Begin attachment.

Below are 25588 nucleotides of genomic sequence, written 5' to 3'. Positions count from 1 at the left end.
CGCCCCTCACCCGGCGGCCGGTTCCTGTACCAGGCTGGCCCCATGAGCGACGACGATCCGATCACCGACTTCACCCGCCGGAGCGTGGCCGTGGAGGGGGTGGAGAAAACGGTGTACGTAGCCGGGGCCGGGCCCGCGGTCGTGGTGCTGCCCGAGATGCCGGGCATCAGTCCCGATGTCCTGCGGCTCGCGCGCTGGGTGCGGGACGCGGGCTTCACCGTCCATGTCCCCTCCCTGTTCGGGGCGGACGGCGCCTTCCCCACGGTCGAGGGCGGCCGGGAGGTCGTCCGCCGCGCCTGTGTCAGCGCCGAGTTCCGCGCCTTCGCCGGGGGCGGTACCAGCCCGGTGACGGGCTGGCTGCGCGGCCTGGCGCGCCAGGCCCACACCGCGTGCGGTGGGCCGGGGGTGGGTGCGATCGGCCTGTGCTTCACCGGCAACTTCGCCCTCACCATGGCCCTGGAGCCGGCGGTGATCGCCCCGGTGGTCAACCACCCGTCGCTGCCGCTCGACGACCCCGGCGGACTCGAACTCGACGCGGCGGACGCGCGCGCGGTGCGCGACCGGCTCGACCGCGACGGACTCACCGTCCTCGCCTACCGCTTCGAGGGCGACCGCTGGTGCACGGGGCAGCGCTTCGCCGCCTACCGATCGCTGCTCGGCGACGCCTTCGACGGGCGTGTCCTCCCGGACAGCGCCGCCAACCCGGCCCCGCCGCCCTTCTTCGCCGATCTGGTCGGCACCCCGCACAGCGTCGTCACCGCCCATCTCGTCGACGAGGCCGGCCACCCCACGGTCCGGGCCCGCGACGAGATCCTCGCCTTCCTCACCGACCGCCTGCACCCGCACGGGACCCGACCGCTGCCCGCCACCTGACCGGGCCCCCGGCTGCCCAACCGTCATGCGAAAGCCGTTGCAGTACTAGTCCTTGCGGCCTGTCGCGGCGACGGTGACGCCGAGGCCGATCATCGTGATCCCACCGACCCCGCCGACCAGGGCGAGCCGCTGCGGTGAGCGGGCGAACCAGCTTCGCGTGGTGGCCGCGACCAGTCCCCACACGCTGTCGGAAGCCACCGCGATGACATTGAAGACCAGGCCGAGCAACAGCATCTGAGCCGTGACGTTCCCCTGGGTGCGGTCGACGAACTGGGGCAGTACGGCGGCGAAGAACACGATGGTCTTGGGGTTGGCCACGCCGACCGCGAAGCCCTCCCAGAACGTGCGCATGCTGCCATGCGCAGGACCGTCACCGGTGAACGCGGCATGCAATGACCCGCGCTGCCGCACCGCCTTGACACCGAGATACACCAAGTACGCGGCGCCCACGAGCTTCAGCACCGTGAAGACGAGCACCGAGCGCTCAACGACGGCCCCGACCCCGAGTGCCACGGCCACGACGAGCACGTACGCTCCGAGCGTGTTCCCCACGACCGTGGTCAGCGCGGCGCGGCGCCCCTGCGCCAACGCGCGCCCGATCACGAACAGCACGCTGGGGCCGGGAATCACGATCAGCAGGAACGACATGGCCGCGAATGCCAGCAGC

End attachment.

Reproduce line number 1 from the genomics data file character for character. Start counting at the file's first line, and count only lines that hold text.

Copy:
Below are 25588 nucleotides of genomic sequence, written 5' to 3'. Positions count from 1 at the left end.